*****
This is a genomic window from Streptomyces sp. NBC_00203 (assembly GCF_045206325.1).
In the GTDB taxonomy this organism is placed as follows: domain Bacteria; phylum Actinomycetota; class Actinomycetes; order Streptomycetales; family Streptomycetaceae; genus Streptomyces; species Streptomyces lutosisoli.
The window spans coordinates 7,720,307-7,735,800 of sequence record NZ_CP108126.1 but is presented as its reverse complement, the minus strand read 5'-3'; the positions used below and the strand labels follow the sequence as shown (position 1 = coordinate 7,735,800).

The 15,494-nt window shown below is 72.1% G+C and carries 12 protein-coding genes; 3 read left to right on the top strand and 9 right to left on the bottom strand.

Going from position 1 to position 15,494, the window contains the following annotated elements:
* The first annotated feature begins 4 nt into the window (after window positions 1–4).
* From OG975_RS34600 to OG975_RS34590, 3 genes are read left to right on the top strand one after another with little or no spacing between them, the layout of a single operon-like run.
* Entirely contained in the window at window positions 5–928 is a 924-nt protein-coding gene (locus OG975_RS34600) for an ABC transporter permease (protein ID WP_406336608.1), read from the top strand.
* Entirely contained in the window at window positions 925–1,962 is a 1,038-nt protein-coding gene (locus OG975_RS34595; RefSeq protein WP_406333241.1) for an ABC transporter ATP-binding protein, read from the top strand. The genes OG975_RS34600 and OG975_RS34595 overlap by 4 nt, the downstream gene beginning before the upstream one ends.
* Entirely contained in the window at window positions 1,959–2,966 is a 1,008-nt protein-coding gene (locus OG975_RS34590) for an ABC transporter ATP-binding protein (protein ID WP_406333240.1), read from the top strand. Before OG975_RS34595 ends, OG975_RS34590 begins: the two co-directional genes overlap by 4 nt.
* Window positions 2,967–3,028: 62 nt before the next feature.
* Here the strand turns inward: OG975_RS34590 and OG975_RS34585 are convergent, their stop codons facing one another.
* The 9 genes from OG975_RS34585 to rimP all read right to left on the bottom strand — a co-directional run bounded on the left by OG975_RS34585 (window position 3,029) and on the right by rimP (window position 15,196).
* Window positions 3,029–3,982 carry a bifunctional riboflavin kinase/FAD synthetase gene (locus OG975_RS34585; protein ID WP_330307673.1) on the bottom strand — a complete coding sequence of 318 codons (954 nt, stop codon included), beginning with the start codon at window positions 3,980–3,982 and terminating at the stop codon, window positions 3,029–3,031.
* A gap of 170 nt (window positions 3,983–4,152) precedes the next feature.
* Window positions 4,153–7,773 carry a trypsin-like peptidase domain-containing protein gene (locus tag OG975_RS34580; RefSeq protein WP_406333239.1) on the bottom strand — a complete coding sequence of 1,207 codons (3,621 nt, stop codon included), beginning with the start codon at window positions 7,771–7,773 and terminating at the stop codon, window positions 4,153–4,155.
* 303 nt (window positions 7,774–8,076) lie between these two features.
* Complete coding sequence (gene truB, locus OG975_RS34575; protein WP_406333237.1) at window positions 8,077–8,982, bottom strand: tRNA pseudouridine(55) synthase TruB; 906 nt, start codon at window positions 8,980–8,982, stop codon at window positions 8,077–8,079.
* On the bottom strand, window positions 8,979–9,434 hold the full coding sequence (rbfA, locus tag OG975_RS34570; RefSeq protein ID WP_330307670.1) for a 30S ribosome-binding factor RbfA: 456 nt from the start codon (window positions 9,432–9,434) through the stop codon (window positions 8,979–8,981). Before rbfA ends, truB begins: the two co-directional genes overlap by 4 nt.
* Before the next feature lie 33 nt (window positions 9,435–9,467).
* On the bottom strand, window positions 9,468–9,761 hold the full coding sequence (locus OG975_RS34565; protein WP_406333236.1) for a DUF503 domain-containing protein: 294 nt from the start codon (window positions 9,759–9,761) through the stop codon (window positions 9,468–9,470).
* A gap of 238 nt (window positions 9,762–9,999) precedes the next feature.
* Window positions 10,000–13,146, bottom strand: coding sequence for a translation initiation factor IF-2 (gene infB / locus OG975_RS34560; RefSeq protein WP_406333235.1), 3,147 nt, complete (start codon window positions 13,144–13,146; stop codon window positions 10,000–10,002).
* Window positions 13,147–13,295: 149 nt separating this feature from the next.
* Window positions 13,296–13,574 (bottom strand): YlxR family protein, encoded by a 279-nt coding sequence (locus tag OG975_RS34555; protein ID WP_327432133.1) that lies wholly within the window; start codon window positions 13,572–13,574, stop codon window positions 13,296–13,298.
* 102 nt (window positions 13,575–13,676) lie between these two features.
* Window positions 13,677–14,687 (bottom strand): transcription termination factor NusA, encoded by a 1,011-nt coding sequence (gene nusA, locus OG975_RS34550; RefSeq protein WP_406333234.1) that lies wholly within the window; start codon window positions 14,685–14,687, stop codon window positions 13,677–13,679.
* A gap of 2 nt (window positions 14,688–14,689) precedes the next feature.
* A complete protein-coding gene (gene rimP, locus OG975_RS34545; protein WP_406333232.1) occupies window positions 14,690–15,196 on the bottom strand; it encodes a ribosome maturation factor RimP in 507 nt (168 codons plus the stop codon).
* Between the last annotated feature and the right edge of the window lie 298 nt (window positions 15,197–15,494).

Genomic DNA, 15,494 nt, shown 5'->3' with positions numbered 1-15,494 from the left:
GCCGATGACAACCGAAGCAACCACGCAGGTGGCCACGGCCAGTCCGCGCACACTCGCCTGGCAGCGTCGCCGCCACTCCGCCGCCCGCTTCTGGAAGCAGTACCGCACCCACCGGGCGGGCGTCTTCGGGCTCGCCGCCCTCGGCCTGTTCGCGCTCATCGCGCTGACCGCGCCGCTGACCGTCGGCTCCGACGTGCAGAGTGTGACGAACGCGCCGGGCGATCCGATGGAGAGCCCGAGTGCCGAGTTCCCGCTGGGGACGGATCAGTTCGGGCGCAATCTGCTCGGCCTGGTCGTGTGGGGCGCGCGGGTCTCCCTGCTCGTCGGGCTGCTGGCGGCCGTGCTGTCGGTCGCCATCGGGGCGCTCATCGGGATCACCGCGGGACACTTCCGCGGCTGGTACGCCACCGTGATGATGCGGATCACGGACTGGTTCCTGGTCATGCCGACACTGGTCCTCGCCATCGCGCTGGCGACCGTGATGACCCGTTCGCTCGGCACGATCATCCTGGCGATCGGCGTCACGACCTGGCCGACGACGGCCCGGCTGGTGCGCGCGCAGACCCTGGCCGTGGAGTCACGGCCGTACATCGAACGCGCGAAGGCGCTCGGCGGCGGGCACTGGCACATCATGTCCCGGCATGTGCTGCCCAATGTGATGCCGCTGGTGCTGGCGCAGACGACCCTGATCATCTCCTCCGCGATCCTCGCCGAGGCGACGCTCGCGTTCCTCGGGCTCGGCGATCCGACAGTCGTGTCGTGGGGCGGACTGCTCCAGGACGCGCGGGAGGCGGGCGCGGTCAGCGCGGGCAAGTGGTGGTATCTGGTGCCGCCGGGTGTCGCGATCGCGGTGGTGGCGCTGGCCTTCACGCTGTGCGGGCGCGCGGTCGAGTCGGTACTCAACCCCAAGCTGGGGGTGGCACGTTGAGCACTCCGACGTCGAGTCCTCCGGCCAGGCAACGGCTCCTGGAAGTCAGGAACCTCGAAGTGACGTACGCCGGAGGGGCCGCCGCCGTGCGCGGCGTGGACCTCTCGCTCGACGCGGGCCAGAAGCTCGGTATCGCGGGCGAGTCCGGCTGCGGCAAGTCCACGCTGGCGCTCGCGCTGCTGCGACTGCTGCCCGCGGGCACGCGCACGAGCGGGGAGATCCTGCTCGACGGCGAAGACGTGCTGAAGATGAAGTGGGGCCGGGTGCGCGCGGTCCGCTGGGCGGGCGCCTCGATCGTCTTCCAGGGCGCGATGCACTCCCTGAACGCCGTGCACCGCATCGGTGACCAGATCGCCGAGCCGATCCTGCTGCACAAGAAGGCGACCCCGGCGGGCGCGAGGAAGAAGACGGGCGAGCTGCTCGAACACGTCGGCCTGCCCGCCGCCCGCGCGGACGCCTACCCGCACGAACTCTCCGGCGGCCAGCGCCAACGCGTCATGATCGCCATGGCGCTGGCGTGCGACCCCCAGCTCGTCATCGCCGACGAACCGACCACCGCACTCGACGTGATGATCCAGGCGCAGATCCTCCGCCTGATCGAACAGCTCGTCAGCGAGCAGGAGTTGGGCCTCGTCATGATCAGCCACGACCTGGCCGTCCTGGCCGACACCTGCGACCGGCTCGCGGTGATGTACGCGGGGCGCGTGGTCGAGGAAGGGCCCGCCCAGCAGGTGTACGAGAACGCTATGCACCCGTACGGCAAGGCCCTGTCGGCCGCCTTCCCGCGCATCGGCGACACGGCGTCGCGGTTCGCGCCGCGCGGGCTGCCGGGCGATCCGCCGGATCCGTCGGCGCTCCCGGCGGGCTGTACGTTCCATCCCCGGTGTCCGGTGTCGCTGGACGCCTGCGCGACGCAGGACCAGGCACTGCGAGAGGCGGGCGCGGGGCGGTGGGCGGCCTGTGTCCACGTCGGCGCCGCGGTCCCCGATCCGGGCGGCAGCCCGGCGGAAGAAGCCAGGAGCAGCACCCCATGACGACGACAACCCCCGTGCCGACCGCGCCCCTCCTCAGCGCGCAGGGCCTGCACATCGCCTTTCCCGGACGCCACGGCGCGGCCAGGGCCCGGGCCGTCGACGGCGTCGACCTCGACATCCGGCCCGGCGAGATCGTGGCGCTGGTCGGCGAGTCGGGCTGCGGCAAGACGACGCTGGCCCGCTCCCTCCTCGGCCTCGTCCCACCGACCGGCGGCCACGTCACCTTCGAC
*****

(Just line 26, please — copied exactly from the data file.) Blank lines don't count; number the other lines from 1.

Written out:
* 102 nt (window positions 13,575–13,676) lie between these two features.